• Peeping Tom killed the career of the great auteur Michael Powell. The film was rediscovered, and its reputation was largely saved (or at least revived) by Martin Scorsese in the 1980s. But, I have enough pages dedicated to Scorsese here so I’ll stick to the text here- that’s how Scorsese would want it anyways.
  • I forgot it actually begins with The Archers (Powell and (former at this time) partner Pressburger) logo before saying “A Michael Powell production”.
  • There is a closeup of an eye for the first frame. The second frame is a stunning cinematic painting here below. This great oil painting of a composition (which, sadly, is not repeated in the film) always makes me think of Terry Pastor’s art on David Bowie’s album cover for “The Rise and Fall of Ziggy Stardust and the Spiders from Mars”. Powell pivots after that shot and goes right into the actual camera that Mark Lewis (Karlheinz Bohm) is wielding and then swiftly that flips to point of view sequence as Mark approaches a street walker. It is a hell of an opening first few minutes.

a sublime shot set up and sequence– wish this had been repeated

Freud, voyeurism, close-ups of the eyes– certainly Powell’s work in 1960 makes for a fascinating comparison with Hitchcock’s Psycho

  • Powell is one of the original geniuses of color in cinema dating back to the 1940s and Peeping Tom ranks behind maybe only Black Narcissus (1947) and The Red Shoes (1948) as far as an achievement of his in this regard. There are gorgeous pigments and tints exhibited in Mark’s dark room- greens and reds. This is a dark use of color—several scales darker than Powell’s earlier work—something as an ancestor to Gordon Willis and David Fincher.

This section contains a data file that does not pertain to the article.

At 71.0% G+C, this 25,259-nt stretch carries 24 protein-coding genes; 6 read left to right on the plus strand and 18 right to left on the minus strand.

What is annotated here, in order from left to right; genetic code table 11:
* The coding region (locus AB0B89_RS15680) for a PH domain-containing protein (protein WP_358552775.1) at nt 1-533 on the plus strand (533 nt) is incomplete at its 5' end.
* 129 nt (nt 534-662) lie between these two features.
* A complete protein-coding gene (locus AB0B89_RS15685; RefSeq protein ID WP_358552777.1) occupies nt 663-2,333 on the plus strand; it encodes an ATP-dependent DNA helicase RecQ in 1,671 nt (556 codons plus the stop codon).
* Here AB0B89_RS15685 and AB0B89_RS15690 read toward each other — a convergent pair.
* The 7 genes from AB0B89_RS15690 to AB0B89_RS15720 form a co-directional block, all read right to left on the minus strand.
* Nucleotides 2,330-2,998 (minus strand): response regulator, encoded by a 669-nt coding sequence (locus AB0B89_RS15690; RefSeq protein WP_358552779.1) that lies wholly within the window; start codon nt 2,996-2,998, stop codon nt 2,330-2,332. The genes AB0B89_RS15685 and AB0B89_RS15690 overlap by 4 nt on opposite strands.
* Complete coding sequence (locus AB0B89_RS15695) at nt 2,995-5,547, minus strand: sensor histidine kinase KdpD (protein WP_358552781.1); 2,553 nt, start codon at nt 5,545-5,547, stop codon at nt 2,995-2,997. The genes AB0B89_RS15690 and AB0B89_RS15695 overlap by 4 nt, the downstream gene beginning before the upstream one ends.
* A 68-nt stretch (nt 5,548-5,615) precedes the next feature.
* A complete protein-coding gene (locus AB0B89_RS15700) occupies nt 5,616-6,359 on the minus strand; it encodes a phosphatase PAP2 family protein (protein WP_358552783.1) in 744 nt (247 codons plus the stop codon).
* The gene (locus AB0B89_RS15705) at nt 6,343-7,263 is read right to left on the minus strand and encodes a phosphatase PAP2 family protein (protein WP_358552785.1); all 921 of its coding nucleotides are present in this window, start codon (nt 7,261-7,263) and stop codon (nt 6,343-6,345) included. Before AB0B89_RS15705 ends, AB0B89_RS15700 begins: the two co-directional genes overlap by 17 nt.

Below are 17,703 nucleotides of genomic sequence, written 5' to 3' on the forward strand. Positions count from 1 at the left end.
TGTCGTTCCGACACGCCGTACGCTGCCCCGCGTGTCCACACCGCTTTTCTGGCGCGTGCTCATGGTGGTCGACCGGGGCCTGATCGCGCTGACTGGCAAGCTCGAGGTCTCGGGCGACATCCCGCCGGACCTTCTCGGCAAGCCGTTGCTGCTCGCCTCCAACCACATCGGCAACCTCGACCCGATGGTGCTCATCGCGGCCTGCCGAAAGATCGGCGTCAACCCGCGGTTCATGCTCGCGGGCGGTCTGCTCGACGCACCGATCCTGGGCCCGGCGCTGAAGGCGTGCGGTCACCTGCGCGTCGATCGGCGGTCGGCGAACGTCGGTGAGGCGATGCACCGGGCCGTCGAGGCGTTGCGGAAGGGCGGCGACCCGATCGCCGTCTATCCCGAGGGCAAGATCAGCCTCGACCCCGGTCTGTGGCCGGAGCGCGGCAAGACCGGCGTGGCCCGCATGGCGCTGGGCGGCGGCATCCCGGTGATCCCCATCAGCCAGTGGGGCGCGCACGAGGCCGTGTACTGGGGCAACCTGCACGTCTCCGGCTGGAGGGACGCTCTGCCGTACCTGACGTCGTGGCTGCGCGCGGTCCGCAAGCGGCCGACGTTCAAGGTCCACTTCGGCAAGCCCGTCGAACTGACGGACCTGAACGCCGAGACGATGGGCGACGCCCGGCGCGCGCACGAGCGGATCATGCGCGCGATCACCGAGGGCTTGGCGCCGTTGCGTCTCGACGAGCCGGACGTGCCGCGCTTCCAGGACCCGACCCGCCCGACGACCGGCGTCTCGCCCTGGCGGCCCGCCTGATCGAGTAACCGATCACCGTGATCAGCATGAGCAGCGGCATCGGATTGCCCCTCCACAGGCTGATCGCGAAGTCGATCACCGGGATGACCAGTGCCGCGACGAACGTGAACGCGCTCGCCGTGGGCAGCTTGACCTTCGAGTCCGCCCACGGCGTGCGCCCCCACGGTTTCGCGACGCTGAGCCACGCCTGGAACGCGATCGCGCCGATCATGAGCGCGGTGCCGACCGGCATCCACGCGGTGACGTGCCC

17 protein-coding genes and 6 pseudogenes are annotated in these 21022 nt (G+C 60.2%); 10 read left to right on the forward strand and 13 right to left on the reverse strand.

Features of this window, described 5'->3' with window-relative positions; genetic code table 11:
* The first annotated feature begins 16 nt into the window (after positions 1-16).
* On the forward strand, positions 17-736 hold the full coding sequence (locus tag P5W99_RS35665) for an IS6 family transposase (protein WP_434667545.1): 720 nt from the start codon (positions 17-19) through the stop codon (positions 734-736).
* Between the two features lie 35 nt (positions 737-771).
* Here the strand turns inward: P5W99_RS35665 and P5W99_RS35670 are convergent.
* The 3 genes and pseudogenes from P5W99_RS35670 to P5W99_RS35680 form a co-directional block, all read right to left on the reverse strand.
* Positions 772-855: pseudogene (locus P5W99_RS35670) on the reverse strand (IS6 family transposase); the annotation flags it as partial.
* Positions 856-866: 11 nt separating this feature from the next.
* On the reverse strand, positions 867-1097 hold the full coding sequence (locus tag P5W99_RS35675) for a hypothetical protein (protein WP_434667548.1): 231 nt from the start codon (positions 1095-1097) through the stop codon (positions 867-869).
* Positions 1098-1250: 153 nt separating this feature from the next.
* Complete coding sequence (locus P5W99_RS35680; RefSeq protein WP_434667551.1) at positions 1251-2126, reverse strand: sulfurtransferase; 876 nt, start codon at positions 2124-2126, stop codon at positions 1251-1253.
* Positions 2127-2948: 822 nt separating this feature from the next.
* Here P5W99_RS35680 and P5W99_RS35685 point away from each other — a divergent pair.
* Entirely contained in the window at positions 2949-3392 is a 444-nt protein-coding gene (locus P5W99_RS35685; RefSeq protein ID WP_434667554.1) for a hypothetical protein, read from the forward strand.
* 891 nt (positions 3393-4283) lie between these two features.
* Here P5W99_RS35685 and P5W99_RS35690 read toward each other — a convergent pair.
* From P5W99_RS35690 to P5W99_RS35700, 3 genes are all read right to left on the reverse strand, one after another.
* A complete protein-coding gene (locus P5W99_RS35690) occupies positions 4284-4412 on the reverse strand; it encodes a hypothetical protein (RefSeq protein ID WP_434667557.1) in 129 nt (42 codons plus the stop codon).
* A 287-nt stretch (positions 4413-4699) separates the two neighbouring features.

• The point of view camera used in Peeping Tom is often cited when talking about the importance this film has as far as shaping the horror genre – specifically the slasher subgenre. This is a whopping eighteen years prior to John Carpenter’s Halloween and fifteen years prior to Dario Argento’s Deep Red.

At the 21-minute mark the lights park up behind his head including yellow and red (which looks almost pink).

  • Both Helen Stephens (played by Anna Massey) and Vivian (Moira Shearer) have flowing red hair and that’s no mistake.
  • Peeping Tom is (along with Blue Velvet and Psycho) the definitive study on voyeurism in cinema- which is has such a fascinating layer to it. Cinema is a direct theme in this film- it is Mark’s vehicle for his fixations. It is such an innately voyeuristic medium/artform. It had to bother Hitch (maybe it didn’t- the happiness he seemed to have with his own work seemed tied to the financial success of the film, and this did poorly) that he didn’t make a direct film about voyeurism, Freud, scoptophilia (spelling in the film), psychosis and cinema. Hitchcock would have made the diabolical character the mother though instead of the father here.
  • The wild improvisational jazz score is by Brian Easdale (The Red Shoes) and it fills up the space as Mark stalks his victims.
  • Yellow pants, blue trunk, red light in the slaying of the Vivian character— lots of primary colors (Eastmancolor). Mark’s room has the darkly lit color accents…the house has a yellow lampshade on yellow wallpaper—there are blue sweaters, red hair, red scooters.

Karlheinz Bohm’s chilly performance fits perfectly for what Powell is going for. It is sort of an updated Peter Lorre in M performance/character.

  • One of the first mainstream British films with nudity—I also see the film as a bit of a dark cousin to Antonioni’s Blow-Up (1966).
  • Must-See / Masterpiece border